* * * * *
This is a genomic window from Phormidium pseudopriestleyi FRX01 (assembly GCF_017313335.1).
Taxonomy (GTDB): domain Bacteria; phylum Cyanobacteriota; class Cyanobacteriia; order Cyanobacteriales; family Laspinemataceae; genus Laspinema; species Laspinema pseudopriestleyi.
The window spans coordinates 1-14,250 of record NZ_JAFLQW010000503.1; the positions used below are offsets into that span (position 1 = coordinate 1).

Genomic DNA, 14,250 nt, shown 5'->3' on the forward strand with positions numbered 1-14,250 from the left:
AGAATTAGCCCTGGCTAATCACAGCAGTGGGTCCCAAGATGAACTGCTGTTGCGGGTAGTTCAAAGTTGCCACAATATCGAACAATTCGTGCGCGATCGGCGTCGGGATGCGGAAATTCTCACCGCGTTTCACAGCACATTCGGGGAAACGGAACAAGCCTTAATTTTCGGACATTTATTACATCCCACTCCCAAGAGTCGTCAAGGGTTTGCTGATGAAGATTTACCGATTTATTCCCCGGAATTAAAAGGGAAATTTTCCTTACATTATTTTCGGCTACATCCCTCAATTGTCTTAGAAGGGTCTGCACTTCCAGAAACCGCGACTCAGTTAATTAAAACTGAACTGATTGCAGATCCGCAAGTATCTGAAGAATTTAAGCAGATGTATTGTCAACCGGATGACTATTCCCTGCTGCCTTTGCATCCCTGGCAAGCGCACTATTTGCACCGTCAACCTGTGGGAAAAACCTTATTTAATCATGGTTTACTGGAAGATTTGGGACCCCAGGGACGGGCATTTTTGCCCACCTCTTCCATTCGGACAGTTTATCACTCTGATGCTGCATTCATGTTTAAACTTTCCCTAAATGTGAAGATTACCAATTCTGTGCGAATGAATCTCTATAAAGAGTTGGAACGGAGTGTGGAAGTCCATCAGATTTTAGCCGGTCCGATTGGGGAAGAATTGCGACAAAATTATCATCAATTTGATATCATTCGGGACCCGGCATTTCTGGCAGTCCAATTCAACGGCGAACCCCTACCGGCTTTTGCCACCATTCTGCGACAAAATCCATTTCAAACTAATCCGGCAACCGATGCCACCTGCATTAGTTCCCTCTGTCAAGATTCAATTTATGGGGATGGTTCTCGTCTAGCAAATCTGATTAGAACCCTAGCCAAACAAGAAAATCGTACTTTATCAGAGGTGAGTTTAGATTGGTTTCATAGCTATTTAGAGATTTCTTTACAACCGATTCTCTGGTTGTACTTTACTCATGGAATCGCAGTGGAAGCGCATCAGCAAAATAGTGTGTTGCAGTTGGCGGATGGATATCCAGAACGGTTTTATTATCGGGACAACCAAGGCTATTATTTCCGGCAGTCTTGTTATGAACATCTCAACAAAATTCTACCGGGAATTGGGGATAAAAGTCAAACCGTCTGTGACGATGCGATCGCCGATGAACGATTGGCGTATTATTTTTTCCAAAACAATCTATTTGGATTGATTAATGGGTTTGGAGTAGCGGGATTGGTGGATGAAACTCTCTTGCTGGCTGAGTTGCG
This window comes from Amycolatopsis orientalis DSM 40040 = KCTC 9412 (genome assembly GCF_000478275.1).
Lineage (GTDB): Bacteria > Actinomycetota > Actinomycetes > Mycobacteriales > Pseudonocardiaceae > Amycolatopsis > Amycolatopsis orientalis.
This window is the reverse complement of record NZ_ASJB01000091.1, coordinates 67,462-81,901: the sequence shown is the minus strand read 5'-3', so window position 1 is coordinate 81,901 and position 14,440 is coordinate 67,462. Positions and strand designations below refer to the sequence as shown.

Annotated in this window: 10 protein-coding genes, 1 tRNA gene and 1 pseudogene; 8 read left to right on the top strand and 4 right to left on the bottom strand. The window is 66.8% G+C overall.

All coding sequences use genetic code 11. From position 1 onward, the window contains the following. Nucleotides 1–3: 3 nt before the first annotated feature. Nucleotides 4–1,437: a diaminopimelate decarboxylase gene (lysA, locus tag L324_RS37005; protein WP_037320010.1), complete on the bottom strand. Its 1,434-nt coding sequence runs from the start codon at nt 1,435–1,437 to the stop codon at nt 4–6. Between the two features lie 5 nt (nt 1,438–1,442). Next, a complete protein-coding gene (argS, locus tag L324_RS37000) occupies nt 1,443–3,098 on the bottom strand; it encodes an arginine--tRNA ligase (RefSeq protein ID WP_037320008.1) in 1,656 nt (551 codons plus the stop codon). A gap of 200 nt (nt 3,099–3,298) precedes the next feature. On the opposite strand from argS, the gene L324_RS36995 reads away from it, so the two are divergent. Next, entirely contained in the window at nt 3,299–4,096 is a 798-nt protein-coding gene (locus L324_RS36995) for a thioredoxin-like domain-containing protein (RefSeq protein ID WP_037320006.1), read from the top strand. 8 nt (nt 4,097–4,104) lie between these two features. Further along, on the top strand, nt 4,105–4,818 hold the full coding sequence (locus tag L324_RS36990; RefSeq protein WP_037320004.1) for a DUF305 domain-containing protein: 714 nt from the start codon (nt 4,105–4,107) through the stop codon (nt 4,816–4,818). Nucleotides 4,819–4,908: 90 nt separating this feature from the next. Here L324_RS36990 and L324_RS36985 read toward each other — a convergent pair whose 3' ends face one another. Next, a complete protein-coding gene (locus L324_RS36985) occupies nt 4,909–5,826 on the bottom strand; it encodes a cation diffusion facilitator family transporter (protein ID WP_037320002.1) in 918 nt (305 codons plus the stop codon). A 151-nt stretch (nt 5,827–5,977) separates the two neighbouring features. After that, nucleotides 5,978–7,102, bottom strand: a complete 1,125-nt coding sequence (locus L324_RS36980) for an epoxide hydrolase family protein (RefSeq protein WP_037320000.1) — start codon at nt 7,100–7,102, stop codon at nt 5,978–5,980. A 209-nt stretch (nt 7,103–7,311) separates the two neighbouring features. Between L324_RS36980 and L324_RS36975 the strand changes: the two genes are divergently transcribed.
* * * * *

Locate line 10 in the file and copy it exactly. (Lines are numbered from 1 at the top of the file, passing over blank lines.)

All coding sequences use genetic code 11. From position 1 onward, the window contains the following. Nucleotides 1–3: 3 nt before the first annotated feature. Nucleotides 4–1,437: a diaminopimelate decarboxylase gene (lysA, locus tag L324_RS37005; protein WP_037320010.1), complete on the bottom strand. Its 1,434-nt coding sequence runs from the start codon at nt 1,435–1,437 to the stop codon at nt 4–6. Between the two features lie 5 nt (nt 1,438–1,442). Next, a complete protein-coding gene (argS, locus tag L324_RS37000) occupies nt 1,443–3,098 on the bottom strand; it encodes an arginine--tRNA ligase (RefSeq protein ID WP_037320008.1) in 1,656 nt (551 codons plus the stop codon). A gap of 200 nt (nt 3,099–3,298) precedes the next feature. On the opposite strand from argS, the gene L324_RS36995 reads away from it, so the two are divergent. Next, entirely contained in the window at nt 3,299–4,096 is a 798-nt protein-coding gene (locus L324_RS36995) for a thioredoxin-like domain-containing protein (RefSeq protein ID WP_037320006.1), read from the top strand. 8 nt (nt 4,097–4,104) lie between these two features. Further along, on the top strand, nt 4,105–4,818 hold the full coding sequence (locus tag L324_RS36990; RefSeq protein WP_037320004.1) for a DUF305 domain-containing protein: 714 nt from the start codon (nt 4,105–4,107) through the stop codon (nt 4,816–4,818). Nucleotides 4,819–4,908: 90 nt separating this feature from the next. Here L324_RS36990 and L324_RS36985 read toward each other — a convergent pair whose 3' ends face one another. Next, a complete protein-coding gene (locus L324_RS36985) occupies nt 4,909–5,826 on the bottom strand; it encodes a cation diffusion facilitator family transporter (protein ID WP_037320002.1) in 918 nt (305 codons plus the stop codon). A 151-nt stretch (nt 5,827–5,977) separates the two neighbouring features. After that, nucleotides 5,978–7,102, bottom strand: a complete 1,125-nt coding sequence (locus L324_RS36980) for an epoxide hydrolase family protein (RefSeq protein WP_037320000.1) — start codon at nt 7,100–7,102, stop codon at nt 5,978–5,980. A 209-nt stretch (nt 7,103–7,311) separates the two neighbouring features. Between L324_RS36980 and L324_RS36975 the strand changes: the two genes are divergently transcribed.